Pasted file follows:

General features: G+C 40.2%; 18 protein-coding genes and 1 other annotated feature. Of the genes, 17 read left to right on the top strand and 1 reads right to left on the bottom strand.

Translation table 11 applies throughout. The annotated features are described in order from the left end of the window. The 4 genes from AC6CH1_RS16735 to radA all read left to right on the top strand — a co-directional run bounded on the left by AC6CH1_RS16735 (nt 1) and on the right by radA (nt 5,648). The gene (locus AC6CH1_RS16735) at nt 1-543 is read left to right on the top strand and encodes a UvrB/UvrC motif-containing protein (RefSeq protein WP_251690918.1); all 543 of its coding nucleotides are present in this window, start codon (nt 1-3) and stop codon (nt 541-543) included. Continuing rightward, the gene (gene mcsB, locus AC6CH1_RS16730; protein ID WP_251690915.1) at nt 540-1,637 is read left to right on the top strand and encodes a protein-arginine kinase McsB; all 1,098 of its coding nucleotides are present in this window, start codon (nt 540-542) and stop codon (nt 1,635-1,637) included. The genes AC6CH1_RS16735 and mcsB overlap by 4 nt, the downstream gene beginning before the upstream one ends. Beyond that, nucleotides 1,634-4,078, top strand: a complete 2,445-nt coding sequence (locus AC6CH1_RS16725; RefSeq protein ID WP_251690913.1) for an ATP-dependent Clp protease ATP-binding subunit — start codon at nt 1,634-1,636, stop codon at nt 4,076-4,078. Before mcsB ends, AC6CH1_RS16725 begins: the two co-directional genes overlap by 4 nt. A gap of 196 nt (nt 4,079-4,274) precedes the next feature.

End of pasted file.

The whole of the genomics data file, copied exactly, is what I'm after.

General features: G+C 40.2%; 18 protein-coding genes and 1 other annotated feature. Of the genes, 17 read left to right on the top strand and 1 reads right to left on the bottom strand.

Translation table 11 applies throughout. The annotated features are described in order from the left end of the window. The 4 genes from AC6CH1_RS16735 to radA all read left to right on the top strand — a co-directional run bounded on the left by AC6CH1_RS16735 (nt 1) and on the right by radA (nt 5,648). The gene (locus AC6CH1_RS16735) at nt 1-543 is read left to right on the top strand and encodes a UvrB/UvrC motif-containing protein (RefSeq protein WP_251690918.1); all 543 of its coding nucleotides are present in this window, start codon (nt 1-3) and stop codon (nt 541-543) included. Continuing rightward, the gene (gene mcsB, locus AC6CH1_RS16730; protein ID WP_251690915.1) at nt 540-1,637 is read left to right on the top strand and encodes a protein-arginine kinase McsB; all 1,098 of its coding nucleotides are present in this window, start codon (nt 540-542) and stop codon (nt 1,635-1,637) included. The genes AC6CH1_RS16735 and mcsB overlap by 4 nt, the downstream gene beginning before the upstream one ends. Beyond that, nucleotides 1,634-4,078, top strand: a complete 2,445-nt coding sequence (locus AC6CH1_RS16725; RefSeq protein ID WP_251690913.1) for an ATP-dependent Clp protease ATP-binding subunit — start codon at nt 1,634-1,636, stop codon at nt 4,076-4,078. Before mcsB ends, AC6CH1_RS16725 begins: the two co-directional genes overlap by 4 nt. A gap of 196 nt (nt 4,079-4,274) precedes the next feature.